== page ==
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A U.S. Conference of Mayors panel moved to endorse a federal bill meant to strengthen workers rights, that is drawing strong pushback from business groups.
A U.S. Conference of Mayors committee on Wednesday weighed in on controversial labor legislation that is pending in Congress, throwing their support behind the union-backed bill.
Members of the conference are meeting virtually via Zoom this week after canceling their in-person gathering in Austin, Texas due to Covid-19. Ten standing committees are considering proposed resolutions, staking out the mayors’ official positions on a range of policy issues.
Wednesday afternoon, the Metro Economies Committee adopted a package of 11 resolutions—these, for example, voiced support for re-instituting a federal tax exemption for a type of debt refinancing that the 2017 federal tax overhaul did away with, and for Congress to approve a permanent expansion of the child tax credit.
But one resolution—Resolution 78—was set aside for separate consideration, with Mayor Steve Ponto of Brookfield, Wisconsin raising objections. That measure states that the Conference of Mayors “supports the Protecting the Right to Organize (PRO) Act and other federal legislation to protect public employee collective bargaining.”
The PRO Act is designed to bolster workers’ rights in a range of ways, including by tightening standards for when employers can classify employees as independent contractors. It would also override state “right-to-work” laws that prohibit people from having to pay fees to unions that are active in their workplaces, but that they do not to join.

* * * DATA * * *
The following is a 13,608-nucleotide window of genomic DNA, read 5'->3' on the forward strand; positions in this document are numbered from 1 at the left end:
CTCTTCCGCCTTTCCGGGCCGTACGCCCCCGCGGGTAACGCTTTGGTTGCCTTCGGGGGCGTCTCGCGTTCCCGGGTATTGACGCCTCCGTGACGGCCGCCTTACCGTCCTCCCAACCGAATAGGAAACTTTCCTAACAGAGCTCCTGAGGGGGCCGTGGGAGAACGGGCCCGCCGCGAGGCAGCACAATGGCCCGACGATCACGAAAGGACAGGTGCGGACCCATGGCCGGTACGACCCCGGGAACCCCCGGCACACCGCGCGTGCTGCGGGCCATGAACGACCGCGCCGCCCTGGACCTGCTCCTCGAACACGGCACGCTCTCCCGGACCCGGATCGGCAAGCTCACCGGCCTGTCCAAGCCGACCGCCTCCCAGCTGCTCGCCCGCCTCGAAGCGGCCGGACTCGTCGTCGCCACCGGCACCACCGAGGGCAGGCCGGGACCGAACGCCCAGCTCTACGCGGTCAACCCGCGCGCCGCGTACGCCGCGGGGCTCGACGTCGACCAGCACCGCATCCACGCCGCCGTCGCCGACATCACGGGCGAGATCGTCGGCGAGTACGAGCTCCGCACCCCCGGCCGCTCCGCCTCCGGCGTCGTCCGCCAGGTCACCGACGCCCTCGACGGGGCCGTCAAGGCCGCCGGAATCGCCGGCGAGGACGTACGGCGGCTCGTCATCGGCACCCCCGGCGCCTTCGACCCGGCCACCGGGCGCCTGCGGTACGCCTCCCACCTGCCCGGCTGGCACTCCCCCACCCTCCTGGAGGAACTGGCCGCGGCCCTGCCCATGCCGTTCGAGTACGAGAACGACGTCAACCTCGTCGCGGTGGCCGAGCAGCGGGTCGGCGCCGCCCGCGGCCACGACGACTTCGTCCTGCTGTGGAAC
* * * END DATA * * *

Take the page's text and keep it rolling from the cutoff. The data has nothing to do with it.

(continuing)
There is a slate of other provisions in the bill that supporters say would strengthen workers' ability to organize and collectively bargain.
The bill passed out of the U.S. House in March on a 225-206 vote, with five Republicans joining Democrats in favor. But it faces much longer odds in the Senate, where it is unlikely to gain enough GOP support to get the 60 votes needed to overcome a filibuster.
Mayors Back the Bill
Ponto’s concerns about Resolution 78 centered not on the language voicing support for public sector bargaining, but rather the portion endorsing the PRO Act. This part of the measure, he said, delved too far into private sector labor issues and meant taking a position that is at odds with right-to-work laws, which are on the books in 27 states.
“The issue is that it affects private employment relationships,” Ponto said. He offered an amendment to the resolution that, as he described it, would have made clear that the measure applied only to public employees and not to the private sector. But this proposal failed.
Tucson, Arizona Mayor Regina Romero co-sponsored the resolution with Nan Whaley, mayor of Dayton, Ohio who is running for governor in the state. Even though Whaley does not have a vote on the Metro Economies Committee, she dropped in on Wednesday's meeting to register support for the resolution, saying it was important to her.
Whaley and Romero both flagged growing income inequality over the past 50 years as a problem that stronger labor laws could help to address. “Research shows that this decline in union membership is a direct cause of the rise in economic inequality,” Whaley said.
Romero said she grew up in a farming community and saw “first hand what the power of organizing and labor did for the quality of life and pay of my parents and our families.” She said the resolution was intended to support the PRO Act, “and the right to collectively bargain for all workers,” and that Ponto’s amendment would have fundamentally altered it.
Apart from Ponto’s pushback, the resolution passed unopposed. Mayor Luke Bronin, of Hartford, Connecticut, who chairs the committee and Mayor Tim Keller, of Albuquerque, New Mexico, who is vice chair, were among the other supporters.
Bronin said if the resolution were narrowed to just public workers it would “fail to have the desired effect.” He said he would present the resolution, along with the others the committee adopted, to the conference's Executive Committee on Aug. 31 for final approval.
Bill Lucia is a senior editor for Route Fifty and is based in Olympia, Washington.